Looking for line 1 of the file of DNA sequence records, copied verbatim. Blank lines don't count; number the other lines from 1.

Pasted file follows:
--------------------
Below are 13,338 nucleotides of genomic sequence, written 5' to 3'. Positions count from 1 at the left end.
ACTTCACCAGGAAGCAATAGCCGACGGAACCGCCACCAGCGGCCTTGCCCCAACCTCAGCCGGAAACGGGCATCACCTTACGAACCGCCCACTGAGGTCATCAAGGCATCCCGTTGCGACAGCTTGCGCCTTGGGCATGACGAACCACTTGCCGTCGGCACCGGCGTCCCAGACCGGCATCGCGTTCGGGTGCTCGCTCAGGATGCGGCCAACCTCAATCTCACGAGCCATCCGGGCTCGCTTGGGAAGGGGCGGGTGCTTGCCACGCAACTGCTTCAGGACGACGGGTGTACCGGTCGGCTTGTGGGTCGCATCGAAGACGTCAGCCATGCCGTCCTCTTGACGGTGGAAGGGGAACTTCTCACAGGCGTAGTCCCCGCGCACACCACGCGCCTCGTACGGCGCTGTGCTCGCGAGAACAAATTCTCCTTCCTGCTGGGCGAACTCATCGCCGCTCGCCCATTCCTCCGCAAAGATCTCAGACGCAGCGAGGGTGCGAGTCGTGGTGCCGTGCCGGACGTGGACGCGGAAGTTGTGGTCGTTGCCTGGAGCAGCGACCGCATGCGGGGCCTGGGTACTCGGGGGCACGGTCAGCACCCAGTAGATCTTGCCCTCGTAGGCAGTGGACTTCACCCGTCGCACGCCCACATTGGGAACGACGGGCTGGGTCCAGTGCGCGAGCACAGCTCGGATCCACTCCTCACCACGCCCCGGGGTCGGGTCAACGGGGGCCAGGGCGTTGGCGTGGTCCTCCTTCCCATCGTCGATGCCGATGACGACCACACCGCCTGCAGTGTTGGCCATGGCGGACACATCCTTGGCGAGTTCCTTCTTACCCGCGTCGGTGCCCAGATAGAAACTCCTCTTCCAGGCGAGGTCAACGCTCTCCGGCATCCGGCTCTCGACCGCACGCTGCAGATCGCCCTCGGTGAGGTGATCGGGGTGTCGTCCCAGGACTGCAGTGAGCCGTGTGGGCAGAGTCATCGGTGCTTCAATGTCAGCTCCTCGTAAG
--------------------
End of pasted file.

Below are 13,338 nucleotides of genomic sequence, written 5' to 3'. Positions count from 1 at the left end.